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Report: College football to approve three significant rule changes for 2024 season

College football is set to approve three significant rule changes for the 2024 season, according to a report from Yahoo’s Ross Dellenger.

The three changes are expected to come after meetings this week regarding the future of the sport. The news coincides with speculation about the future of the College Football Playoff and the general structure of the sport.

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One notable recent change to the game is the elimination of stopping the clock while the chains are reset on first downs. That, plus some of the reported upcoming changes reflects a longer trend of the college game working to be more like the NFL product.

Again, that’s what’s happening again this offseason. Here are the rule changes expected to be approved by college football leaders for the 2024 season:

Electronic helmet communication

Michigan quarterback J.J. McCarthy (9) warms up near head coach Jim Harbaugh before the game Nov. 26, 2022 against Ohio State at Ohio Stadium in Columbus. Junfu Han-USA TODAY NETWORK
Michigan quarterback J.J. McCarthy (9) warms up near head coach Jim Harbaugh before the game Nov. 26, 2022 against Ohio State at Ohio Stadium in Columbus. Junfu Han-USA TODAY NETWORK

This change would allow coaches to communicate with players electronically, instead of holding up posterboards or using signs.

Sign-stealing was a hot-button issue in 2023 when a Michigan staffer was secretly attending games and recording the opponent’s sideline. This technology already exists in the NFL and seems to be universally supported.

Tablets allowed on the sideline and during halftime

Dec. 27, 2020; Pittsburgh, Pennsylvania; Indianapolis Colts punter Rigoberto Sanchez (8) and long snapper Luke Rhodes (46) look at a tablet device on the sidelines against the Pittsburgh Steelers during the third quarter at Heinz Field. The Steelers won 28-24. Charles LeClaire-USA TODAY Sports
Dec. 27, 2020; Pittsburgh, Pennsylvania; Indianapolis Colts punter Rigoberto Sanchez (8) and long snapper Luke Rhodes (46) look at a tablet device on the sidelines against the Pittsburgh Steelers during the third quarter at Heinz Field. The Steelers won 28-24. Charles LeClaire-USA TODAY Sports

Seen above is an example from the NFL, where it seems everyone on the sideline is looking at video on a tablet of some kind.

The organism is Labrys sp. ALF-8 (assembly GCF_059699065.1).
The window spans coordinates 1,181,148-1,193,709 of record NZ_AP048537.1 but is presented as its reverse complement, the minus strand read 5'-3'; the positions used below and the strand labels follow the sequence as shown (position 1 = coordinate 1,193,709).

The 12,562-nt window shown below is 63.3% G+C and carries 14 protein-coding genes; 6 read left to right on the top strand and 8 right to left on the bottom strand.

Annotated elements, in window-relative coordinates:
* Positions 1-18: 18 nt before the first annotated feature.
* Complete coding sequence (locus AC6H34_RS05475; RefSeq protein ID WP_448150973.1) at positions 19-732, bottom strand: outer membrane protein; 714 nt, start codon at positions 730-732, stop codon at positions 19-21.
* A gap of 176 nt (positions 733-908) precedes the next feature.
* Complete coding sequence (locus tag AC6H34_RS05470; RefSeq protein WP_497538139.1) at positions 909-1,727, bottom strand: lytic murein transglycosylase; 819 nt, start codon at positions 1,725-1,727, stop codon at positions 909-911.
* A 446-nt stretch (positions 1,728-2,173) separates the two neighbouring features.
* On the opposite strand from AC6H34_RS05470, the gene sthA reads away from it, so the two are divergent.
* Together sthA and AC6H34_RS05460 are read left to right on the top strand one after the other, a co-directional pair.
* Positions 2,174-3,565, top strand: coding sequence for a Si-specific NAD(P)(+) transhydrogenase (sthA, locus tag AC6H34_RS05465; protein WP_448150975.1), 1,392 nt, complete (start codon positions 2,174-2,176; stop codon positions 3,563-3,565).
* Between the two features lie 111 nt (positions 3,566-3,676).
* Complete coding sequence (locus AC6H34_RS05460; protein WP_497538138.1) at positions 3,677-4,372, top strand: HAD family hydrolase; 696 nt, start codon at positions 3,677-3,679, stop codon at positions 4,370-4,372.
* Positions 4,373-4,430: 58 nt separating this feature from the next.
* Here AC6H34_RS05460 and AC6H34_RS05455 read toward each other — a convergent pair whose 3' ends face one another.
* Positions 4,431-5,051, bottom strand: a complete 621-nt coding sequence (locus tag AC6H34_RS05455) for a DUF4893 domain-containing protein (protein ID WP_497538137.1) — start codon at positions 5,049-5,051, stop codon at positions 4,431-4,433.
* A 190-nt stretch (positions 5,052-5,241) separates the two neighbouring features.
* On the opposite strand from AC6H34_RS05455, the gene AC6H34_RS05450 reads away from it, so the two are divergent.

This change, along with allowing the direct radio link between a coach’s headset and a player’s helmet, seems to be a general movement toward modernizing the game and following the NFL’s lead with its technology.

A 2-minute warning

Sept. 2, 2023; Madison, Wisconsin; Wisconsin Badgers head coach Luke Fickell talks in a huddle during the second quarter against the Buffalo Bulls at Camp Randall Stadium. Jeff Hanisch-USA TODAY Sports
Sept. 2, 2023; Madison, Wisconsin; Wisconsin Badgers head coach Luke Fickell talks in a huddle during the second quarter against the Buffalo Bulls at Camp Randall Stadium. Jeff Hanisch-USA TODAY Sports

This is where I’ll throw a flag.

College football recently changed its clock rules. It no longer stops after first downs while the chains are reset. The language surrounding these changes is it makes the game ‘more efficient,’ when in reality it just adds more stoppages so broadcasts can increase the ad inventory.

The 2-minute warning is the same thing in my opinion. Here’s another clear stoppage in play for television networks to sell another prime-time ad block.

I was always told to not celebrate the dollar signs on a television deal, as it does not signify the health of the sport. This is the case here, as the people who end up paying for that dollar sign are the viewers. More expensive television deals means more of a need for advertisements during the game, which only takes away from the viewing experience.

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Story originally appeared on Badgers Wire